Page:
1972 – Looking north towards Sackville Street Public School, from Eastern Ave and Sackville St in Toronto. It was known as Sackville Street Public School for nearly 90 years and is today called Inglenook Community School (City of Toronto Archives, Fonds 2032, Series 841, File 19, Item 31)
February 25, 2024 - Looking north towards Inglenook Community School, formerly Sackville Street Public School, from Eastern Ave and Sackville St in the Corktown neighbourhood
February 25, 2024 – Looking north towards Inglenook Community School, formerly Sackville Street Public School, from Eastern Ave and Sackville St in the Corktown neighbourhood
February 25, 2024 - Looking northwest towards Inglenook Community School at 19 Sackville St. Inglenook is an alternative community high school that focuses on the arts and offers Grade 10, 11 and 12 programs. The heritage-designated building was originally Sackville Street Public School
February 25, 2024 – Looking northwest towards Inglenook Community School at 19 Sackville St. Inglenook is an alternative community high school that focuses on the arts and offers Grade 10, 11 and 12 programs. The heritage-designated building was originally Sackville Street Public School
March 13, 2021 – The heritage plaque reads:

Sackville Street Public School 

"This school was designed in 1887 in a plain Victorian style by the eminent Toronto architect, W.G. Storm. It was the third school in the area, replacing the Enoch Turner School, 1848, and the nearby Palace Street School, 1859. By 1888 Sackville's initial enrolment of 49 pupils increased to 269. Mrs. Georgina Stanley Riches, formerly principal of Palace Street School, was first Head Mistress and served until 1912, when she ended a 37-year teaching career. This structure, Toronto's oldest school building having continuous use, has substantially retained its original architectural character."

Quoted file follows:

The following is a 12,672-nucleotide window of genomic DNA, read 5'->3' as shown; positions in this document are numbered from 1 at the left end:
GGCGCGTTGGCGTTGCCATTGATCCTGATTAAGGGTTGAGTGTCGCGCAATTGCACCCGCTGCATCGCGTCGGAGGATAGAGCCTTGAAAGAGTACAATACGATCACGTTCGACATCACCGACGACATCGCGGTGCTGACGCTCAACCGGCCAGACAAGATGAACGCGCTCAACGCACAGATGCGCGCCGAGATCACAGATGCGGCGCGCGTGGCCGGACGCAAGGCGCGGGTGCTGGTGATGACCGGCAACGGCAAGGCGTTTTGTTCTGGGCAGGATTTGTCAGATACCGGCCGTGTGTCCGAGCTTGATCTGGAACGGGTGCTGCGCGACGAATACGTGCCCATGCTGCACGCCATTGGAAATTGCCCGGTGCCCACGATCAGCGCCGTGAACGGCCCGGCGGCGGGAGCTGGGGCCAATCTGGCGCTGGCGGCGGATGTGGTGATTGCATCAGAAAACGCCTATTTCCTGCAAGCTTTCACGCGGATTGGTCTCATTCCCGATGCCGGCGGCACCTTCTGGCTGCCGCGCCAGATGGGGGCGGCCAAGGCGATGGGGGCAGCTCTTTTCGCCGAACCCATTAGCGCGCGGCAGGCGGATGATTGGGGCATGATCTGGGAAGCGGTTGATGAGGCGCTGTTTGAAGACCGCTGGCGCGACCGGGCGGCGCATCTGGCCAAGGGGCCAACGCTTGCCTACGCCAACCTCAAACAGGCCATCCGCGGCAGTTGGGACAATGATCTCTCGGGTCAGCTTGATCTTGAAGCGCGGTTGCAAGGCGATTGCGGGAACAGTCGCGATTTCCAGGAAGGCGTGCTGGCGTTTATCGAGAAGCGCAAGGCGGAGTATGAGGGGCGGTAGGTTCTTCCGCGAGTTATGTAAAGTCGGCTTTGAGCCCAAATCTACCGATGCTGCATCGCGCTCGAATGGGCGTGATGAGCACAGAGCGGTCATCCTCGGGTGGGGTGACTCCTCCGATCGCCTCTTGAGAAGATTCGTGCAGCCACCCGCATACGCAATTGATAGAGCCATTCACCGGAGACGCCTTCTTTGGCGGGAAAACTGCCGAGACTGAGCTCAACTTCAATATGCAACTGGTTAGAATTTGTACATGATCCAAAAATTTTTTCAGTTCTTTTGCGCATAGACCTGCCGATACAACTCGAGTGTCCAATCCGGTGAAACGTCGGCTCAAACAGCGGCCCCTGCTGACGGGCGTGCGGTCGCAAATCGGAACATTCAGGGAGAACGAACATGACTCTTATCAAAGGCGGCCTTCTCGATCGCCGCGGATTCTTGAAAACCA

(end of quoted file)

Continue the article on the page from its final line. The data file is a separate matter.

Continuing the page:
Toronto Historical Board - 1977
March 13, 2021 – The heritage plaque reads:

Sackville Street Public School

“This school was designed in 1887 in a plain Victorian style by the eminent Toronto architect, W.G. Storm. It was the third school in the area, replacing the Enoch Turner School, 1848, and the nearby Palace Street School, 1859. By 1888 Sackville’s initial enrolment of 49 pupils increased to 269. Mrs. Georgina Stanley Riches, formerly principal of Palace Street School, was first Head Mistress and served until 1912, when she ended a 37-year teaching career. This structure, Toronto’s oldest school building having continuous use, has substantially retained its original architectural character.”

Toronto Historical Board – 1977
1890 - Goads Map showing the location of Sackville Street Public School, today the Inglenook Community School on Sackville St, just north of Eastern Ave in Toronto's Corktown neighbourhood
1890 – Goads Map showing the location of Sackville Street Public School, today the Inglenook Community School on Sackville St, just north of Eastern Ave in Toronto’s Corktown neighbourhood (Toronto Public Library)
1900 - The Toronto City Directory showing the address and principal of the Sackville Street Public School
1900 – The Toronto City Directory showing the address and principal of the Sackville Street Public School (Toronto Public Library)
SOURCE
  • City of Toronto Heritage Register: 19 Sackville St
  • Heritage Toronto: Sackville Street Public School plaque
  • Toronto Star Newspaper Archives: Sep 7, 1974, pg A10
  • Toronto Star Newspaper Archives: Oct 4, 1975, pg A6
  • Toronto Star Newspaper Archives: Jun 21, 1977, pg B2
  • The Globe Newspaper Archives: Feb 17, 1978, pg 3
  • Annual Report of the Inspector of the Public Schools of the City of Toronto, 1887, pg 107
  • Annual Report of the Inspector of the Public Schools of the City of Toronto, 1888, pg 7
  • TDSB: Inglenook Community School
  • Photos: Denise Marie for TorontoJourney416
  • Vintage Photos: City of Toronto Archives & Toronto Public Library
  • Vintage Map: Atlas of the City of Toronto 1890 by Chas E Goad courtesy of Toronto Public Library
  • Toronto City Directory by Might Directories Ltd 1900 courtesy of Toronto Public Library